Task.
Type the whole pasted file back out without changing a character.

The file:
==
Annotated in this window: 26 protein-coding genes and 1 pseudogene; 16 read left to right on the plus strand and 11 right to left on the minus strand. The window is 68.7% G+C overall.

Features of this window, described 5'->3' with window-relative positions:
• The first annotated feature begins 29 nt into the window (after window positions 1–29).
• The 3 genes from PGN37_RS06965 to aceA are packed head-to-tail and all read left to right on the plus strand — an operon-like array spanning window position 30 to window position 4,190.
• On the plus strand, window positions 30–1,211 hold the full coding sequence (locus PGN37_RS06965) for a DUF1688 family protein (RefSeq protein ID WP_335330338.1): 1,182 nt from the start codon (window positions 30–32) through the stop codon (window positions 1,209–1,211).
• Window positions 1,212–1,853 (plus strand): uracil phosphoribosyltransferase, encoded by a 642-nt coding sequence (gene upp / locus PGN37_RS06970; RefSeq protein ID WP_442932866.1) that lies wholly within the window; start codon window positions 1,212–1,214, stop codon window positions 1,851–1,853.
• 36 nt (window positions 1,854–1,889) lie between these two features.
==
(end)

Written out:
Annotated in this window: 26 protein-coding genes and 1 pseudogene; 16 read left to right on the plus strand and 11 right to left on the minus strand. The window is 68.7% G+C overall.

Features of this window, described 5'->3' with window-relative positions:
• The first annotated feature begins 29 nt into the window (after window positions 1–29).
• The 3 genes from PGN37_RS06965 to aceA are packed head-to-tail and all read left to right on the plus strand — an operon-like array spanning window position 30 to window position 4,190.
• On the plus strand, window positions 30–1,211 hold the full coding sequence (locus PGN37_RS06965) for a DUF1688 family protein (RefSeq protein ID WP_335330338.1): 1,182 nt from the start codon (window positions 30–32) through the stop codon (window positions 1,209–1,211).
• Window positions 1,212–1,853 (plus strand): uracil phosphoribosyltransferase, encoded by a 642-nt coding sequence (gene upp / locus PGN37_RS06970; RefSeq protein ID WP_442932866.1) that lies wholly within the window; start codon window positions 1,212–1,214, stop codon window positions 1,851–1,853.
• 36 nt (window positions 1,854–1,889) lie between these two features.